We are seeing that in quite a few organizations the Chief Information Security Officer (CISO) role is going through a period of transition. Leading organizations that didn’t have a CISO role are now actively scoping the responsibilities of this role.
To date, the security budget often remains a fraction of total IT spend, and a CISO likely will find himself or herself with key constituents in a range of departments across the organization, from IT to finance.
Within today’s reality, rather than reporting to the Chief Information Officer (CIO), which was common practice in organizations that had established CISO roles early on in the evolution of the CISO, some CISOs now are reporting to the CEO or Chief Financial Officer (CFO).
As the CISO role becomes more integral to the business and the bottom line, it is increasingly common for the CISO also to report into the board of directors or at the very minimum have a dotted line to the board.
This evolution illustrates the criticality of the CISO role and its move to a business enablement position. For example, in the event of a security incident that can directly impact revenue and reputation, the board requires an executive who understands business and security. Someone who can qualify and quantify risks in business terms and act accordingly.
As the CISO lifecycle continues we will continue to see a clustering of responsibilities in a single role of the CISO. We are already seeing physical security which has until recently been its own domain now part of information security. As the CISO role becomes more business oriented these groupings are increasing with the security, risk and privacy better viewed holistically.
At organizations, CISO are evolving to balance risk and business. To do this today’s CISO has a hybrid of skills. They have to effectively communicate with the board and managers across business units.
This next generation CISO is able to “Run Security as a Business.” In this respect, a CISO works with the business to facilitate innovation and growth. To success, for today’s CISO communication is the key.
CISOs need to be able to deliver the right message to secure the proper investment to make their new role a reality and success. CISOs need to present in a non-threatening manner the challenges while providing the solutions in business terms. CISOs need to grow from subject matter experts to business advisers who help the C-suite on how to improve business and associated revenue in a secure manner. Today’s CISO is a leader and a facilitator.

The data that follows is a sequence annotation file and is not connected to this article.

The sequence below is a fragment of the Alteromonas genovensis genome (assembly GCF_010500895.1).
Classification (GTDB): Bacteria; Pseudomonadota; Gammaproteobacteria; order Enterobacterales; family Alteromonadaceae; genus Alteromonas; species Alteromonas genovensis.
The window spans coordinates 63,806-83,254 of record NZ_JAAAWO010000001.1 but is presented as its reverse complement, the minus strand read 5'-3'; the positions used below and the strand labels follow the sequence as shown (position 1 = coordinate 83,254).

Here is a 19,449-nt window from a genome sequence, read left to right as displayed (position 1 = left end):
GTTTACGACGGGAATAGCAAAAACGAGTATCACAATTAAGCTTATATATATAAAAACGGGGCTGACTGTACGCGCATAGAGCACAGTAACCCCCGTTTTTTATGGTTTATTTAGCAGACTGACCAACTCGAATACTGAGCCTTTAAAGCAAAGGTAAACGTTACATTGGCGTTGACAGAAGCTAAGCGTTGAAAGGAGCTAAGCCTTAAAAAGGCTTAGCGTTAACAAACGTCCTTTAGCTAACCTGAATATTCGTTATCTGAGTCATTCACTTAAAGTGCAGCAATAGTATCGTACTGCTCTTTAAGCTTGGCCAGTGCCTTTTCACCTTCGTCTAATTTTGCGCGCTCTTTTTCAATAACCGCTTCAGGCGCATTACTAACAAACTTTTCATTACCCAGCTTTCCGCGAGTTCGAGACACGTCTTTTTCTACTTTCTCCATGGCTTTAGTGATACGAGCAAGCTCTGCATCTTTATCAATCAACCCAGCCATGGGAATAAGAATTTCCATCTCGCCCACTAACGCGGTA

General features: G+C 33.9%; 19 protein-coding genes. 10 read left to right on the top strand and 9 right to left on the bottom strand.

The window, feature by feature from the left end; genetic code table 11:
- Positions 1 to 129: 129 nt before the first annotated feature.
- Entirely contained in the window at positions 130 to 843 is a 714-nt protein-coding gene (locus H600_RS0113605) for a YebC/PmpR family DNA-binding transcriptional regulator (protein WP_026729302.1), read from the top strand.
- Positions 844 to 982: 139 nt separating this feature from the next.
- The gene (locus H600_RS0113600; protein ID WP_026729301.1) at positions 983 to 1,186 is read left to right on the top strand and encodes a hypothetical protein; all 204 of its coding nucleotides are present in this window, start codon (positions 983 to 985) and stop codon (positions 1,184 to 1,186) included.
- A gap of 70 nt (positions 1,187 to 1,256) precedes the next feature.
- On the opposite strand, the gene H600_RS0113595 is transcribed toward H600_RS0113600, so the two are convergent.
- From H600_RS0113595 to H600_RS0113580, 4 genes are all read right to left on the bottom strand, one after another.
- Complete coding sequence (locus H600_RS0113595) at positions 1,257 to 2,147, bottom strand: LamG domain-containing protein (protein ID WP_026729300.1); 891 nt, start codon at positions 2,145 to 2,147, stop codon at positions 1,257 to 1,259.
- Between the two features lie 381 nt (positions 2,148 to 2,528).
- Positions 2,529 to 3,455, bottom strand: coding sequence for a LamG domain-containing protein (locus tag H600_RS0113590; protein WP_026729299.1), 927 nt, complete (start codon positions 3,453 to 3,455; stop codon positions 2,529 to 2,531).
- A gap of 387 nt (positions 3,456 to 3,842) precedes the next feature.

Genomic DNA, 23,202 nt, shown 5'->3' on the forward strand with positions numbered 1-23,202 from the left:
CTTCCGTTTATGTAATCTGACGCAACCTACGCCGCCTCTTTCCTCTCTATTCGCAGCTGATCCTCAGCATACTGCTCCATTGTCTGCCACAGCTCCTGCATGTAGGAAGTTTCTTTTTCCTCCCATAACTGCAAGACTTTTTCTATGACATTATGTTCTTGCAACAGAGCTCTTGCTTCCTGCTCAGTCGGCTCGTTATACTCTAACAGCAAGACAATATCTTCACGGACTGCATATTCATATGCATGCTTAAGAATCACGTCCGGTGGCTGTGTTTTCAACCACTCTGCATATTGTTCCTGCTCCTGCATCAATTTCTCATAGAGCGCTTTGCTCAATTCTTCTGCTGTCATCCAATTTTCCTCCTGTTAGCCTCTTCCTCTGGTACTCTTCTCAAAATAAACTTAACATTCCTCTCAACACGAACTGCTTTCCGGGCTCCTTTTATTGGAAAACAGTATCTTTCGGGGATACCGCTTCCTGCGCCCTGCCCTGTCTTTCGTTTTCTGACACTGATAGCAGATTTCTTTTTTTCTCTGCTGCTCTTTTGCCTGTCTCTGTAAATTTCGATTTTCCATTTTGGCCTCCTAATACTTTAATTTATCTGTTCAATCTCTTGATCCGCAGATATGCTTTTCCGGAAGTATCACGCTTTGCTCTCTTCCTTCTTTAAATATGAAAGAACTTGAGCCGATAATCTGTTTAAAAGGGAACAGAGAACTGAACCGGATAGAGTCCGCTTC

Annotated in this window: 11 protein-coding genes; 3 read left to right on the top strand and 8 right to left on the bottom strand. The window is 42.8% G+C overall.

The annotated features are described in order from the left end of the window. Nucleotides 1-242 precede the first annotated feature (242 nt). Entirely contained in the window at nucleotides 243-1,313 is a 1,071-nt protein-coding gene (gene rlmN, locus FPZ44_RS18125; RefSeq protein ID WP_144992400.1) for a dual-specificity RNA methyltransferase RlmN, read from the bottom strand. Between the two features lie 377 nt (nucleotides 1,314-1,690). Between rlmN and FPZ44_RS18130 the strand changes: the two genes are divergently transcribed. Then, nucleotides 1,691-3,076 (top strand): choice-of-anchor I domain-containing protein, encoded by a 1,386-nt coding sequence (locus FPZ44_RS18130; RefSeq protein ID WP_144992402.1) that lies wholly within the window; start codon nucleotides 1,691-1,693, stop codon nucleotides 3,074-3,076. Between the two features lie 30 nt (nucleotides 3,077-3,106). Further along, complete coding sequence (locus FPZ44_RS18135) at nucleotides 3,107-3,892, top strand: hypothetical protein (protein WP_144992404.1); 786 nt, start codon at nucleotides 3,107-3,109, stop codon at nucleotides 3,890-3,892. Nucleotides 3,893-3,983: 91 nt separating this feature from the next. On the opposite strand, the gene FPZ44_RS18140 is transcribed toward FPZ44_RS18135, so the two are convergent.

Rather than thinking of cybersecurity only during a breach, CISOs need to incorporate these matters within business decisions made by the board, whether they touch on mergers and acquisitions, or new product launches. Security must be a part of these decisions just as legal and financial issues.
Another fact is that cybercrime isn’t going to go away anytime soon and security will continue to be at the forefront for the foreseeable future. With breaches and cybersecurity incidents of on the rise, CISO will have the ability to affect change on par with changes implemented by the CFO, CIO and other key executives.
I would encourage organizations, as is the case today, to continue to include the CISOs as key business partners. Rather than security being a priority only among information security specialists within the organization, it is the CISO’s role to ensure that all staff members are aware, responsible and accountable for the security that touches their jobs.
This is imperative to the continued health of the business. Communication is now a cornerstone of the CISO role. CISOs need to be “Security Communications Experts,” improving cyber security literacy across the C-suite.
CISOs are now evolving from a contributor to a “Business Thought Leader,” from a Data Protector to “Risk Manager,” from an Enforcer to an “Educator” and last but not the least from a backstop to a “Trusted Advisor.” Today’s CISOs enables business and boosts the bottom line.